• January 31, 2018

    Attys Beat Concert Promoters In Row Over Racial Bias Suit

    Concert promoters whose clients included the Wu-Tang Clan and Puff Daddy lost an appeal against their attorneys in the Eleventh Circuit Wednesday, when the court affirmed the dismissal of their suit against Florida firm Gary Williams Parenti Watson & Gary PLLC because of the case's tenuous connection to Georgia.

  • January 31, 2018

    Miami Restaurant Looks To DQ Ex-Worker's Attys In Wage Suit

    A chic Miami River restaurant that closed after Hurricane Irma moved Tuesday to disqualify counsel for a former employee in a wage-and-hour suit, arguing that the attorneys previously represented the restaurant in a similar employment case.

  • January 31, 2018

    Shkreli Sentencing Delayed While Parties Mull Loss, Forfeiture

    Former pharmaceutical executive and convicted fraudster Martin Shkreli on Wednesday had his sentencing pushed off for another two weeks so his lawyers and the federal government can make their cases for how much investors lost and how much he gained from criminal wrongdoing.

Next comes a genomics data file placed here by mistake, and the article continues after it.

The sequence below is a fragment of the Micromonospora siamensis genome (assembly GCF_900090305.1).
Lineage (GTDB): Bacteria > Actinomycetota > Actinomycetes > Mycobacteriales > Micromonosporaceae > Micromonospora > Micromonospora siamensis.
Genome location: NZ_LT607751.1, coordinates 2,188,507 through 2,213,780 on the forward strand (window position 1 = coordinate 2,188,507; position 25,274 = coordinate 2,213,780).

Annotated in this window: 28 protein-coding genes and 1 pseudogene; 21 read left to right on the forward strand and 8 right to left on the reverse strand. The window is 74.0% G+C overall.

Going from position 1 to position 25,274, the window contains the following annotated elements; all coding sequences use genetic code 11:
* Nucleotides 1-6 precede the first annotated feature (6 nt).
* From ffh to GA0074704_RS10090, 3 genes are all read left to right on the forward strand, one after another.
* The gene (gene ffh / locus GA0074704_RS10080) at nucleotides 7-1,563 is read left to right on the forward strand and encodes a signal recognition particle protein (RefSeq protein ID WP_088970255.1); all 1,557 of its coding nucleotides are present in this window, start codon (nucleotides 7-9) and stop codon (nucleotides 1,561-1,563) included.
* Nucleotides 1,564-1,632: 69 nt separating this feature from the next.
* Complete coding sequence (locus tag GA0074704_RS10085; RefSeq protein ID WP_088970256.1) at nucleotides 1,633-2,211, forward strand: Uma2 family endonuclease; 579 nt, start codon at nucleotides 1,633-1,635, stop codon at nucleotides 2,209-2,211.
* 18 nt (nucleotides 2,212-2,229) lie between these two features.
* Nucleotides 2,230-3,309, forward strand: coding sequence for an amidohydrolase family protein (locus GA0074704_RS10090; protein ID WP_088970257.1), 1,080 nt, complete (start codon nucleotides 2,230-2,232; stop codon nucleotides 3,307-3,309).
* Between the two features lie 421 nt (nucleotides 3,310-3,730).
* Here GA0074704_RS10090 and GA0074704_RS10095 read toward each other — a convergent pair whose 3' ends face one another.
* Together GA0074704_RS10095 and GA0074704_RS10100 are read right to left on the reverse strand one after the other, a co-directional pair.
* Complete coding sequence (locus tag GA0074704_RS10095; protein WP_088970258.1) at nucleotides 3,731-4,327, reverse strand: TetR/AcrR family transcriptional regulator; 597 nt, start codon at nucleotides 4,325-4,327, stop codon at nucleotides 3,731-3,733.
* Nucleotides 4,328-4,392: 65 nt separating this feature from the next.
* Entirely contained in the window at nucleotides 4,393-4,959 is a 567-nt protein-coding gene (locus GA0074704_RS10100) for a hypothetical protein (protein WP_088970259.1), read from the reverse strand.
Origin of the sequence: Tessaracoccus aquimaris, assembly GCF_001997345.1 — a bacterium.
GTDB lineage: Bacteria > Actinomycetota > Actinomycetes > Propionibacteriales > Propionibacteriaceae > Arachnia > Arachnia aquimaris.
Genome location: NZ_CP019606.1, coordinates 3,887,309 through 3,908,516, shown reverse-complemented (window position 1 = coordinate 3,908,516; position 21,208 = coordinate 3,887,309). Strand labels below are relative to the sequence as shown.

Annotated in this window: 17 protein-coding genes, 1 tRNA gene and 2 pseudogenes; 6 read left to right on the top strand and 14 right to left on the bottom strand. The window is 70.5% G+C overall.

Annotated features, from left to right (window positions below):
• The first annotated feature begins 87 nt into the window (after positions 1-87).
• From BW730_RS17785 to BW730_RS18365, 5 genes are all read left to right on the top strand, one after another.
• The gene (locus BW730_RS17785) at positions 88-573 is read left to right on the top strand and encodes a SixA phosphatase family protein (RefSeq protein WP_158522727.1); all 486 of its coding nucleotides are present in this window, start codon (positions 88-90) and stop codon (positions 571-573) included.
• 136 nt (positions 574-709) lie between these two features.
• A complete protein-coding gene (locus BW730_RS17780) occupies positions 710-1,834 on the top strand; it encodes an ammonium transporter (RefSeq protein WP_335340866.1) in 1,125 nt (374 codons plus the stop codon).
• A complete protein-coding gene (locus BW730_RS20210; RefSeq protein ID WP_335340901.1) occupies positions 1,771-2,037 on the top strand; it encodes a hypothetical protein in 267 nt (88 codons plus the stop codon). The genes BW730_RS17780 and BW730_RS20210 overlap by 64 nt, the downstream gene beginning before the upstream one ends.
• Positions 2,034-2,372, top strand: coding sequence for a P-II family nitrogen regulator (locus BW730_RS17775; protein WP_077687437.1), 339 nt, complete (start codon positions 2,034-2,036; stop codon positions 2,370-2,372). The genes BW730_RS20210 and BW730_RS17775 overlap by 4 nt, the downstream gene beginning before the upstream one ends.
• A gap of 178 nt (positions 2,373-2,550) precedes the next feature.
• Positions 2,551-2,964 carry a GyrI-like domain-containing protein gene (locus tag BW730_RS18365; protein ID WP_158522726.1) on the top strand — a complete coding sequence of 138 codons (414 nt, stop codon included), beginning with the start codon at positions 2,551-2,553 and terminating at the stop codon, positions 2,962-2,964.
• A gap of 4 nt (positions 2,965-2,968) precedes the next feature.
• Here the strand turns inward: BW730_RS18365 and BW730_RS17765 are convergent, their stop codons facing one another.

• January 31, 2018

    Investors Blast NuVasive's Sanctions Bid Over Depositions

    NuVasive Inc.’s accusation that a certified class of investors suing it for concealing a kickback scheme should be sanctioned for misrepresenting witness statements is itself “so frivolous and vexatious as to be sanctionable,” the investors told a California federal court Tuesday.

Expert Analysis

  • Don't Waste This Planning Cycle: Year-End Strategies

    Hugh A. Simons

    Law firms are businesses where partners operate with significant autonomy. To see their priorities translate into individual partner action, firm leaders should use a few collaborative strategies, suggests Hugh A. Simons, former senior partner of The Boston Consulting Group and former COO of Ropes & Gray LLP.

  • From Snaps To Tweets: The Craft Of Social Media Discovery

    Matthew Hamilton

    Courts have consistently held that social media accounts are subject to established discovery principles but are reluctant to allow parties to rummage through private social media accounts. Recent case law confirms that narrowly tailored information requests get the best results, say Matthew Hamilton, Donna Fisher and Jessica Bae of Pepper Hamilton LLP.

  • Manafort Attorney's Testimony And The Limits Of Privilege

    Justin C. Danilewitz

    A D.C. federal judge's recent opinion requiring former counsel to Paul Manafort and Rick Gates to testify before a federal grand jury offers four lessons for defense counsel and their clients, says Justin C. Danilewitz of Saul Ewing Arnstein & Lehr LLP.

  • Feature

    An Interview With Former DHS Secretary Jeh Johnson

    Randy Maniloff